Carlton Tunnel - Leadville, CO
Posted by: Groundspeak Regular Member 94RedRover
N 39° 14.918 W 106° 28.250
13S E 373082 N 4345399
The Carlton Tunnel, once called the Busk-Ivanhoe, was built in 1893, making train passage over the Hagerman Pass from Aspen to Leadville less expensive and more secure.
Waymark Code: WM72FB
Location: Colorado, United States
Date Posted: 08/23/2009
Published By:Groundspeak Premium Member Team GeoDuo
Views: 11

Hagerman Pass was once a road used to ship mining supplies and ore over the mountain passes from Leadville to Aspen and Vail. By 1880, Leadville was the second largest town in Colorado, being the center of the gold and silver rushes.

There were at least five narrow gauge railroads that crossed the Continental Divide and brought supplies to Leadville. The narrow gauge was less expensive to run, as the rails were lighter and smaller, making construction through the rugged passes easier. The disadvantage of the narrow gauge was its smaller load capacity.

In 1887, James John Hagerman, then president of the Colorado Midland Railroad (CMR), decided to build a line from Leadville to Aspen and beyond to Grand Junction. Using his New York investor's money, Hagerman built the first standard gauge rail to cross the Continental Divide. Along this route, the line ran through the Hagerman Tunnel which bored through the mountain at 11,530 feet.

Maintenance and operation of the Hagerman Tunnel cost more than the Colorado Midland could afford. In 1893, the Busk-Ivanhoe Tunnel, later renamed the Carlton Tunnel, was built 600 feet lower, making the line less expensive to keep running. The Colorado Midland could not afford to build the tunnel themselves, so a new company, the Busk Tunnel Railway, was created to build the tunnel and lease it to CMR, which would charge tolls based on the amount of traffic.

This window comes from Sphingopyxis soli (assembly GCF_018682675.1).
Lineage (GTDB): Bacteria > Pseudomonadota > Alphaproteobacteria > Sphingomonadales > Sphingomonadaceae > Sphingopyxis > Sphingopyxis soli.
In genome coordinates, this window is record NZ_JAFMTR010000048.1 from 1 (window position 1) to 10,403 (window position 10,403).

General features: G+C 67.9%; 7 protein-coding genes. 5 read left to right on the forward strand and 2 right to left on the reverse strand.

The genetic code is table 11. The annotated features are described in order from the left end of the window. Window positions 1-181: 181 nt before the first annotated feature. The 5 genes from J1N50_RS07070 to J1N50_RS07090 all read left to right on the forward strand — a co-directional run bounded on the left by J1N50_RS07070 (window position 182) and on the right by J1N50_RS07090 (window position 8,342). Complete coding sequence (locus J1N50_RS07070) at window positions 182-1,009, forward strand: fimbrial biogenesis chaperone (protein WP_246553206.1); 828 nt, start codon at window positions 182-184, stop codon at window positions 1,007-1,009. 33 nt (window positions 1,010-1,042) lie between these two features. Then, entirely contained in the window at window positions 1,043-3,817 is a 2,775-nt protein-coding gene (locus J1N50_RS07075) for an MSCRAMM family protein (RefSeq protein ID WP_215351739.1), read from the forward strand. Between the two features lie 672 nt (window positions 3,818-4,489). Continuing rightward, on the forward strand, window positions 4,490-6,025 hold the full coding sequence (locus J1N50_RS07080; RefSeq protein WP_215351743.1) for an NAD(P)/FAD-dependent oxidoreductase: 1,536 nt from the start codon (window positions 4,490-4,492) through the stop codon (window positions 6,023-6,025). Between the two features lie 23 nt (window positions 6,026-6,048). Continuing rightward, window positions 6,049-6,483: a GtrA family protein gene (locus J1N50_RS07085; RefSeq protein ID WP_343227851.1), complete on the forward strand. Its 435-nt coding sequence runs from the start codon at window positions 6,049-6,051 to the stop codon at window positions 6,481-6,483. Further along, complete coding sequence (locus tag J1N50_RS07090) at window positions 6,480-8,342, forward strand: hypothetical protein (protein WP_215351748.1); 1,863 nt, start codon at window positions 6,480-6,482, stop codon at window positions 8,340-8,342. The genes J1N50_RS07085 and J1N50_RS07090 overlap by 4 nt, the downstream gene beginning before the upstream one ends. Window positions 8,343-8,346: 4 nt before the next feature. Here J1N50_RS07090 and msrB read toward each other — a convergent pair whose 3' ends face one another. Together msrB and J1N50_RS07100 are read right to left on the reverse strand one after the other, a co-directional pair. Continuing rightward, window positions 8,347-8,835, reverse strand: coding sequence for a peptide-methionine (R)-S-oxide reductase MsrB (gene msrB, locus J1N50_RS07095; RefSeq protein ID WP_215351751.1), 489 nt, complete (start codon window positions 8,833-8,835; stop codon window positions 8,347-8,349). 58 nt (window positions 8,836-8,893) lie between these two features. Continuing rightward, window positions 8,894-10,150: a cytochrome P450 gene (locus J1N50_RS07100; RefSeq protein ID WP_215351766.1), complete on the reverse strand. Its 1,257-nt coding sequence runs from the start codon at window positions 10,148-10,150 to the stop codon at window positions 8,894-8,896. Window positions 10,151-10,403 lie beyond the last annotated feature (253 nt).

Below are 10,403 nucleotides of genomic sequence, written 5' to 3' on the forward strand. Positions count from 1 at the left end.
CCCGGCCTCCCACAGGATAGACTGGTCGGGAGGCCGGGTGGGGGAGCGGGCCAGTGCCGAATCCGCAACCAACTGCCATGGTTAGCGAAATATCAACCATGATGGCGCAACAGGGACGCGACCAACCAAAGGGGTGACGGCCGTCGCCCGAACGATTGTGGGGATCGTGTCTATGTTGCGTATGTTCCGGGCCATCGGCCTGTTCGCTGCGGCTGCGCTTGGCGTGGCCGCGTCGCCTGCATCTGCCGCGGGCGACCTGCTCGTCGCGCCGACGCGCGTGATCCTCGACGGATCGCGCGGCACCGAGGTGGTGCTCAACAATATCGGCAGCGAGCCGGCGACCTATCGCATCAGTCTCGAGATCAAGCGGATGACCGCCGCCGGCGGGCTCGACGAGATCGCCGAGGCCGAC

Financial troubles never did settle involving the rails over the Hagerman Pass. Ownership of the tunnel changed hands often, and the last train to travel through the Carlton Tunnel was in 1919. The line was dismantled in 1921.

The Colorado Midland dissolved in 1922, but the Carlton Tunnel became a part of Highway 104 and was opened to automobile traffic. As the tunnel was wide enough for only one vehicle, the tunnel was never repaired after a collapse in 1943. Now the tunnel is used as part of a water diversion project.
Construction: Wood Timber

Condition: Collapsed

Rail Status: No

Current status: Unused & Hazardous

Original Use: Mining

Tunnel Length: 9,400.00


Website: [Web Link]

Date Built: 1893

Date Abandoned: 1943

The "Other End": Not Listed

Suggested Parking Area: Not Listed

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